A Double environmental Ethic approach
ecological or biological ethic
Should we preserve Nature because it has RIGHTS
as we do ?
Or, should we just conserve Nature, because it is
basic for humankind life?
In his book Man's Responsibility for Nature (1974) Passmore argued
that there is urgent need to change our attitude to the environment, and
that humans cannot continue unconstrained exploitation of the
biosphere. However, he rejected the view that we need to abandon the
Western tradition of scientific rationalism, and was unsympathetic
towards attempts to articulate environmental concern through radical
revisions of our ethical framework, as advocated by deep ecologist
which he conceived as misguided mysticism or irrationalism.
Passmore was very skeptical about attempts to attribute intrinsic value
to nature, and his preferred position was of valuing nature in terms of
what it contributes to the flourishing of sentient creatures (including
Capra advocates that Western culture abandon
conventional linear thought and the mechanistic views of
F. Bacon. Critiquing the reductionistic Baconian view that
everything can be studied in parts to understand the
whole, he encourages a holistic approach. In The Web of
Life, Capra focuses on systemic information
generated by the relationships among all parts as a
significant additional factor in understanding the character
of the whole, emphasizing the web-like structure of all
systems and the interconnectedness of all parts.
Capra is one of the most important scientist who try to
turn the “conquering modern paradigm” in a new “holistic
approach” for understanding the relation between
humankind and Nature.
Deep ecology is an environmental philosophy promoting the inherent worth of living
beings regardless of their instrumental utility to human needs.
Deep ecology argues that the natural world is a subtle balance of complex
inter-relationships in which the existence of organisms is dependent on the existence of
others within ecosystems. Human interference with or destruction of the natural world
poses a threat therefore not only to humans but to all organisms constituting the natural
Deep ecology's core principle is the belief that the living environment as a whole
should be respected and regarded as having certain basic moral and legal rights to
live and flourish, independent of its instrumental benefits for human use.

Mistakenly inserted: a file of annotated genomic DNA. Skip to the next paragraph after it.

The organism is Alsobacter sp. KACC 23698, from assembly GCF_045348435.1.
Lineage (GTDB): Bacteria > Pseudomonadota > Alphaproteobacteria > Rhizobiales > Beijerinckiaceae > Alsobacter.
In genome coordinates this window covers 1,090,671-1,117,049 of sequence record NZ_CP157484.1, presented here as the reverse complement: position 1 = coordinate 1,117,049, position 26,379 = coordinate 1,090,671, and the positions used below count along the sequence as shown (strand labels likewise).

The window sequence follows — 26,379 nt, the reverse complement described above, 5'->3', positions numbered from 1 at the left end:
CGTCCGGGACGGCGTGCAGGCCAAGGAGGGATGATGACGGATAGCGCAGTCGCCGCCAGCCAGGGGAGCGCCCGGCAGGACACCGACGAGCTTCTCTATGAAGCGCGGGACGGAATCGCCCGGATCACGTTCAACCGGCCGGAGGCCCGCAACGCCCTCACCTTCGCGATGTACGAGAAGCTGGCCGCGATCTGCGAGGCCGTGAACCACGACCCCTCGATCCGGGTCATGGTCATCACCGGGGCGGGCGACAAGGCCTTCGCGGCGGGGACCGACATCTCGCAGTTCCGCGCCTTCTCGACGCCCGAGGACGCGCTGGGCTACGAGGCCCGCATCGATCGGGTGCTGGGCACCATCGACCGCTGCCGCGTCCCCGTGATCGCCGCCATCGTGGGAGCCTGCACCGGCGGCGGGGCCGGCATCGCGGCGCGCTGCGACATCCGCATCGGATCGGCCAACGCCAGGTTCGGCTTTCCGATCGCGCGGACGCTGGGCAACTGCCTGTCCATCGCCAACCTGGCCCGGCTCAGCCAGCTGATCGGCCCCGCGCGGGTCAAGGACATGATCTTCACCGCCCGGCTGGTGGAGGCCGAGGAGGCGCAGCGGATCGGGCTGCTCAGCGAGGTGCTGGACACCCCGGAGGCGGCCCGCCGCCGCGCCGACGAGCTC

Published in 1975, Animal Liberation has been cited as a
formative influence on leaders of the modern animal
liberation movement. The central argument of the book is
an expansion of the utilitarian concept that "the
greatest good of the greatest number" is the only
measure of good or ethical behaviour, and Singer
believes that there is no reason not to apply this
principle to other animals, arguing that the boundary
between human and "animal" is completely arbitrary.
There are far more differences between a great ape and
an oyster, for example, than between a human and a
great ape, and yet the former two are lumped together as
"animals", whereas we are considered "human" in a way
that supposedly differentiates us from all other "animals."
Fear and responsibility in the face of reality as
a "whole" are at the center of his best-known work,
“The Principle of Responsibility” (1979).
This work is dedicated to the delicate ethical and
social problems raised by the incessant application of
technology in all aspects of life.
This text, which brings the ecological emergency to
the agenda of European philosophical reflection,
brings together all the author’s previous research:
religion, nature, technique.
The author’s starting point is that "the doing of man
is today able to destroy the being of the world".
this is the”“The Principle of Responsibility” golden rule :
«Act so that the consequences of your action are
compatible with the survival of human life on
A. ROTOLETTI's picture from "Striking piazzas of Sicily"
The world has stopped because of the virus and we have come
down from that whirlwind turn.
It took this sneaky poison (“virus”, from the Latin “poison”) to bring the golden
eagle flying into the Milan sky. It was spotted the 5th of April during
the initiative from the balconies: "Birdwatching km. 0 ".